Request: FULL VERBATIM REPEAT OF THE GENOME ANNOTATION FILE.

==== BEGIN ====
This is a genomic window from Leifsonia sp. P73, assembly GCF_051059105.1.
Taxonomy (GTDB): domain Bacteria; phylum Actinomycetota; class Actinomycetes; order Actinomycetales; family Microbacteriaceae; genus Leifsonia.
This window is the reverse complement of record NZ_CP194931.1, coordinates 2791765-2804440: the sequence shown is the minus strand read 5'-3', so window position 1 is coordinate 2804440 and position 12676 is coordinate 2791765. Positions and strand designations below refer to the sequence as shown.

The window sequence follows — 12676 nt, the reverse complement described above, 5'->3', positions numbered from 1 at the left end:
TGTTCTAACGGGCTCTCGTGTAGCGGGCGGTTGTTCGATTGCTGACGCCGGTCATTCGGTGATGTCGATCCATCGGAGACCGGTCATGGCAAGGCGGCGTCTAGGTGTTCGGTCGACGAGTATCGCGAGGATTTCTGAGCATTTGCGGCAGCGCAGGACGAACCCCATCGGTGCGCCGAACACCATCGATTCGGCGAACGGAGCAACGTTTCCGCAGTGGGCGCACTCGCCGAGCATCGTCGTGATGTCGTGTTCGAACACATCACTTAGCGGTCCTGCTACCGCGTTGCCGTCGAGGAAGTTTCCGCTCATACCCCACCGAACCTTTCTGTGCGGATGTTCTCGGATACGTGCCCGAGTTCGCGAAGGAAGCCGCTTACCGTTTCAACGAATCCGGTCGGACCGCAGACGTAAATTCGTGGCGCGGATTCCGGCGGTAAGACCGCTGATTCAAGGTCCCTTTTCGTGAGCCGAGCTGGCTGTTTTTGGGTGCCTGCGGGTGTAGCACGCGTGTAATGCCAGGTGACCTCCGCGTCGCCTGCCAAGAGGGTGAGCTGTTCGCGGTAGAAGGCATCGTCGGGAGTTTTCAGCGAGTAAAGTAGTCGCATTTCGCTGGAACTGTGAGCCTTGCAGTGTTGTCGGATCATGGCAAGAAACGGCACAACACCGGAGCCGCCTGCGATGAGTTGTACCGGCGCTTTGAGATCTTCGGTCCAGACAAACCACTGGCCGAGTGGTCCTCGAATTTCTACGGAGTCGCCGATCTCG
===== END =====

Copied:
This is a genomic window from Leifsonia sp. P73, assembly GCF_051059105.1.
Taxonomy (GTDB): domain Bacteria; phylum Actinomycetota; class Actinomycetes; order Actinomycetales; family Microbacteriaceae; genus Leifsonia.
This window is the reverse complement of record NZ_CP194931.1, coordinates 2791765-2804440: the sequence shown is the minus strand read 5'-3', so window position 1 is coordinate 2804440 and position 12676 is coordinate 2791765. Positions and strand designations below refer to the sequence as shown.

The window sequence follows — 12676 nt, the reverse complement described above, 5'->3', positions numbered from 1 at the left end:
TGTTCTAACGGGCTCTCGTGTAGCGGGCGGTTGTTCGATTGCTGACGCCGGTCATTCGGTGATGTCGATCCATCGGAGACCGGTCATGGCAAGGCGGCGTCTAGGTGTTCGGTCGACGAGTATCGCGAGGATTTCTGAGCATTTGCGGCAGCGCAGGACGAACCCCATCGGTGCGCCGAACACCATCGATTCGGCGAACGGAGCAACGTTTCCGCAGTGGGCGCACTCGCCGAGCATCGTCGTGATGTCGTGTTCGAACACATCACTTAGCGGTCCTGCTACCGCGTTGCCGTCGAGGAAGTTTCCGCTCATACCCCACCGAACCTTTCTGTGCGGATGTTCTCGGATACGTGCCCGAGTTCGCGAAGGAAGCCGCTTACCGTTTCAACGAATCCGGTCGGACCGCAGACGTAAATTCGTGGCGCGGATTCCGGCGGTAAGACCGCTGATTCAAGGTCCCTTTTCGTGAGCCGAGCTGGCTGTTTTTGGGTGCCTGCGGGTGTAGCACGCGTGTAATGCCAGGTGACCTCCGCGTCGCCTGCCAAGAGGGTGAGCTGTTCGCGGTAGAAGGCATCGTCGGGAGTTTTCAGCGAGTAAAGTAGTCGCATTTCGCTGGAACTGTGAGCCTTGCAGTGTTGTCGGATCATGGCAAGAAACGGCACAACACCGGAGCCGCCTGCGATGAGTTGTACCGGCGCTTTGAGATCTTCGGTCCAGACAAACCACTGGCCGAGTGGTCCTCGAATTTCTACGGAGTCGCCGATCTCG